Dudley Murphy’s father came from old New England and an Irish background, while his mother was from the South of the US. His parents were also artists, who met in Paris in the 1890s while studying at the Academie Julian. During the 1890s, American artists were virtually required to have European training and influence in their works. Dudley Bowles Murphy was born in 1897 in Winchester, Massachusetts, on the northwestern edge of greater Boston. After working as a journalist, Dudley Murphy started to create films in the early 1920s. Murphy is best known for his pieces, "St. Louis Blues” (1929) with Bessie Smith, “Black and Tan Fantasy” (1929) with Duke Ellington and His Orchestra, “Confessions of a Co-Ed” (1931), “The Sport Parade” (1932) with Joel McCrea, and “The Emperor Jones” (1933), with Paul Robeson.[3]

The transformation of the view towards African Americans is very prevalent in his works. The willingness to cooperate and work together with African American actors, performers and artists shows the strength and talent that they had on white people, as Dudley Murphy was a well-known director who acknowledged and recognized the talents of the black individuals.

Duke Ellington[edit]

Edward Kennedy “Duke” Ellington was born in April 29, 1899 and died May 24, 1974). Throughout his world-renowned musical career he composed over 1,000 pieces ranging in variety of genre from jazz and classical music, to popular music and film scores. Many jazz fanatics and American music whizzes consider Duke Ellington as an aggrandizer of jazz to a respectable art form by making it become on par and exceed other conventional categories and standard genres of music. He was also known for his unique use of an orchestra in his music. Black and Tan shows a demonstration of his musical genius in the incorporation of an orchestra in his jazz pieces throughout the film. The film was the first film appearance for Edward Kennedy “Duke” Ellington.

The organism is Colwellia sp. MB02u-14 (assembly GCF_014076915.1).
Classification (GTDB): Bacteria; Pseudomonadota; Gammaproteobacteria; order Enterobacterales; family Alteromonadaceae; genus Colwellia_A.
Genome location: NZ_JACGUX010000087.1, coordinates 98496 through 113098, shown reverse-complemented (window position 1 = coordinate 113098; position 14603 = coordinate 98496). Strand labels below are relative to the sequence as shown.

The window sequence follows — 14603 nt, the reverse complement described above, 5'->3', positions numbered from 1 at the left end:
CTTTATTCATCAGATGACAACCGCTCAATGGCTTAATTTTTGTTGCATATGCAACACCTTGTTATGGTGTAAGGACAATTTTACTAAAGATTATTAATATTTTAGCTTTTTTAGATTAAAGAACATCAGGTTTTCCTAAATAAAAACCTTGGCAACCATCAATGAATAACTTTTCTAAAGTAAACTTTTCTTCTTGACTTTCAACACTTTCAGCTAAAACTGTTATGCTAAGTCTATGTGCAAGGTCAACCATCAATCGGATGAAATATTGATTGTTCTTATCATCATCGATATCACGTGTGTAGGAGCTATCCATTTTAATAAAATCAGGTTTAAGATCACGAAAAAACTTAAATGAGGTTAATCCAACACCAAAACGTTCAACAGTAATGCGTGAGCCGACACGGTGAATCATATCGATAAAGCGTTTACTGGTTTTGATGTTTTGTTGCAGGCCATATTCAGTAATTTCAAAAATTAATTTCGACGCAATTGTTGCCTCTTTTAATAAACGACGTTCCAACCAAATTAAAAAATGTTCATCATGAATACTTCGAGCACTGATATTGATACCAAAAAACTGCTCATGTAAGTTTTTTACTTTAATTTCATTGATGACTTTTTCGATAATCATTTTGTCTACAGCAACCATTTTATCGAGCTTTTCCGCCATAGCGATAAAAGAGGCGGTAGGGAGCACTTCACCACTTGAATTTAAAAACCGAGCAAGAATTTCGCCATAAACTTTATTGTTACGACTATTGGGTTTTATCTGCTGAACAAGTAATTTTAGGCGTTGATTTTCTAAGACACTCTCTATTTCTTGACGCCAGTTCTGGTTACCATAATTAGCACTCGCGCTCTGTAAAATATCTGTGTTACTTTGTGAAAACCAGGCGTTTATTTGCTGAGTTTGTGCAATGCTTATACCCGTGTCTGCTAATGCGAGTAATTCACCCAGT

Duke Ellington had propinquity for keeping things new and becoming far from familiar. In Black and Tan the actual music piece “Black and Tan Fantasy” is very different from other traditional recordings of the song. It is the only rendition and version that exhibits a solo by Barney Bigard using the clarinet as the melodic instrument during the song. And to further portray the sadness of the Fredi’s death, Duke Ellington uses elements of the Gospel musical genre from pieces such as, “Cotton Club Stomp”, “Hot Feet”, and “Same Train”.

Duke Ellington was a significant figure and played a monumental role during the Harlem Renaissance. Being one of the most successful African American musicians and actors of this era, Duke was viewed as a definite sense of pride and role model for Young African Americans and the whole Harlem Renaissance movement.

Fredi Washington[edit]

Fredericka Carolyn “Fredi” Washington was one of the first black actresses to gain recognition for her work on stage and in film. "Black and Tan" was her film debut. In "Imitation of Life" (1934), a film nominated for an Academy Award, she played Peola, a mulatto who sought to pass as a white, while in real life she declined opportunities to pass as white to further her film career. She was considered too light skinned and elegant to play stereotypical maid roles. Returning to the stage, she tired of offers to play white female or tragic mulatto roles, and became an activist, writer, and outspoken supporter of Negro rights and improved working conditions for Negroes in the American film industry.[4]

Duke Ellington's Orchestra and the Cotton Club[edit]